Many professional users who need a large screen e-reader for work, school or technical documents often find a six inch device is simply not cutting it. A large viewing area is often critical for showing the entire PDF document or to read eTextbooks. These devices normally start at 9.7 inches and the odd one is a bit larger. e-Reader companies such as Barnes and Noble, Amazon and Kobo simply don’t make these types of devices, due to the prohibitive price point. Today, we look at the best large screen e-readers that are currently on the market.
Icarus Excel – Icarus is quietly building up a portfolio of very solid e-ink based devices and the Excel is currently the flagship model. It is a giant 9.7 inch e-ink touchscreen reader with the best PDF experience we have ever witnessed on an e-reader.
The Icarus Excel features a 9.7 e-ink Pearl display with a resolution of 1280×825 pixels and 167 DPI. It has a full touchscreen display, but only responds to the accompanied stylus. Underneath the hood lurks a solid 800 MHZ Freescale CPU processor and it has 256 MB of Ram. Storage gives you 4 GB to play around with and can be expanded up to 32 GB via the SD Card.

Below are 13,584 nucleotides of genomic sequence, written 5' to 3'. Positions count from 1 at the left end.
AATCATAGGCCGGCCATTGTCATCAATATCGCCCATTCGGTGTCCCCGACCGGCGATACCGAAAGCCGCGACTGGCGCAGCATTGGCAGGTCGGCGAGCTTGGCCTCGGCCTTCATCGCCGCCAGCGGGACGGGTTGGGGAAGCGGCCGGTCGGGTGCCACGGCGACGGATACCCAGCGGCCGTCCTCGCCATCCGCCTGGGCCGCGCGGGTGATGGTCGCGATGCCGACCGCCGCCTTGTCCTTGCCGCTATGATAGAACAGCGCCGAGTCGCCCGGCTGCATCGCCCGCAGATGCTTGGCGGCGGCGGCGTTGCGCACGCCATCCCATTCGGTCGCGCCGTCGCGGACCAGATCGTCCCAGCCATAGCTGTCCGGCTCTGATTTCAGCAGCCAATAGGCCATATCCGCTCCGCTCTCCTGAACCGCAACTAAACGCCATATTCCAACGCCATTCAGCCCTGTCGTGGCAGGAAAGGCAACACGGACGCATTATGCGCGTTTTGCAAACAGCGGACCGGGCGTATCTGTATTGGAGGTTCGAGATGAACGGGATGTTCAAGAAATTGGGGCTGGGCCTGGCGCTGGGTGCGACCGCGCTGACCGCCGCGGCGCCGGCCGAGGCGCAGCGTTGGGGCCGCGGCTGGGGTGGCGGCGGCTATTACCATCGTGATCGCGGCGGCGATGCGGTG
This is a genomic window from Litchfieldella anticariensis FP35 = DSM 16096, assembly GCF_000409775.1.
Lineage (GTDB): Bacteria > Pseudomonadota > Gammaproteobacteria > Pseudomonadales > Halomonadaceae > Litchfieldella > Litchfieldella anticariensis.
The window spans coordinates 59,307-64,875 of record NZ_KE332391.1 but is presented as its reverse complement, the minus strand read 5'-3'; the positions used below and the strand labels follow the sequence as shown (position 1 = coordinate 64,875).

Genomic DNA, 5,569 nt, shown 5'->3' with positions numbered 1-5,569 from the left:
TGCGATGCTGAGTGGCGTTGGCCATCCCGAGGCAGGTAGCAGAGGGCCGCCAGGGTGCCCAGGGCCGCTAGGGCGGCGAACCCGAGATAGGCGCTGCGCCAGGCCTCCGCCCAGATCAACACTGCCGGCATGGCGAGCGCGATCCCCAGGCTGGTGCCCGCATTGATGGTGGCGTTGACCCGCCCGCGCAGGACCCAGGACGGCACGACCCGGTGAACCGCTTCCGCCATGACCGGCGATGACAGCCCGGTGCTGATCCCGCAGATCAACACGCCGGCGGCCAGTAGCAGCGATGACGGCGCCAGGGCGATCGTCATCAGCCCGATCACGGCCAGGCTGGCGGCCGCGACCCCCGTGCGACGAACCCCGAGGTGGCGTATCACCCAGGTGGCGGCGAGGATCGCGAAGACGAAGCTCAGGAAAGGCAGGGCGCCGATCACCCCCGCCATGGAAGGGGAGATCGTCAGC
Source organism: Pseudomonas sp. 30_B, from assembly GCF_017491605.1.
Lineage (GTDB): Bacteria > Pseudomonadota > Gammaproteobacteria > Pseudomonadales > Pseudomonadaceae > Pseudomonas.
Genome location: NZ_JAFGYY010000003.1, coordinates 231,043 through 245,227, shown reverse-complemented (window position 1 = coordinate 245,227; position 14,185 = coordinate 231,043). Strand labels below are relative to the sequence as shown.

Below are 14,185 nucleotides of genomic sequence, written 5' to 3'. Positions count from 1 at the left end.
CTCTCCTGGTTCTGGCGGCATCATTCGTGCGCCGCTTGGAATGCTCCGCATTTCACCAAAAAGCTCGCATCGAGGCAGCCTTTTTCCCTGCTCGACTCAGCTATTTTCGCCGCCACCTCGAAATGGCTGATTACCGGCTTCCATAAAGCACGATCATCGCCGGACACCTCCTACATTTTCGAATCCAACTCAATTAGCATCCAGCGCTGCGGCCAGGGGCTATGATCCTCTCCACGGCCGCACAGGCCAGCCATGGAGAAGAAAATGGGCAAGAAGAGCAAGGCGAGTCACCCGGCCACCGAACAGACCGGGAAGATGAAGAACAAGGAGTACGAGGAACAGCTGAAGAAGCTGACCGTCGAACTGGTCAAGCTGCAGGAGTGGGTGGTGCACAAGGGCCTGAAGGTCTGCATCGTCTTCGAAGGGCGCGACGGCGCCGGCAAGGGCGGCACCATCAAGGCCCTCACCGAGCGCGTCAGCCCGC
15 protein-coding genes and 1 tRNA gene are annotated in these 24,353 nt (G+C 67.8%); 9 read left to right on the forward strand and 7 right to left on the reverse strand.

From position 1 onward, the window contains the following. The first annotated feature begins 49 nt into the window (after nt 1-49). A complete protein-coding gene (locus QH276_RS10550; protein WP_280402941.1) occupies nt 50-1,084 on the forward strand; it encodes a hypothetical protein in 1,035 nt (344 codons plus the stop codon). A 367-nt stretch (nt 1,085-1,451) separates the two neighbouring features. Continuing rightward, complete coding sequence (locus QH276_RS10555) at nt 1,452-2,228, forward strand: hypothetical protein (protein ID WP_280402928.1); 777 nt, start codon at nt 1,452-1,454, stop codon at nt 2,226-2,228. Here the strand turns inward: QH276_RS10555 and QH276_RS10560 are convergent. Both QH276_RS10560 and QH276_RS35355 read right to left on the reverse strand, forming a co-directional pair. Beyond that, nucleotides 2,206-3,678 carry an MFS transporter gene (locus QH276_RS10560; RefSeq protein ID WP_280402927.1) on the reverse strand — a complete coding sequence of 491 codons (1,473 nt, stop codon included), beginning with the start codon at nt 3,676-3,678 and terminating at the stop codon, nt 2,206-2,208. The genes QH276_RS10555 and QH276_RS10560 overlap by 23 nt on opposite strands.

This hardware is similar to other devices on the market, such as the Pocketbook 912. During our extensive tests we did not see the screen lag associated with other large screen e-readers. Menus and touchscreen interactions often loaded very quickly and only saw slight stuttering on 100 MB PDF files.
The best aspect of this device is being able to edit PDF files and actually save them in an independent document. This allows you to keep the virgin unedited file, and also a separate one with your highlights, annotations and notes.
Onyx BOOX M92 Black Pearl – BOOX M92 Black Pearl, 9.7 inch screen operated with stylus. That solution provides you very comfortable reading. Black Pearl is equipped with modern software. Text-to-speech system Ivona 4.0 can read any eBook purchased in any store as audiobook. 9.7 is useful in reading technical documentation also PDF files.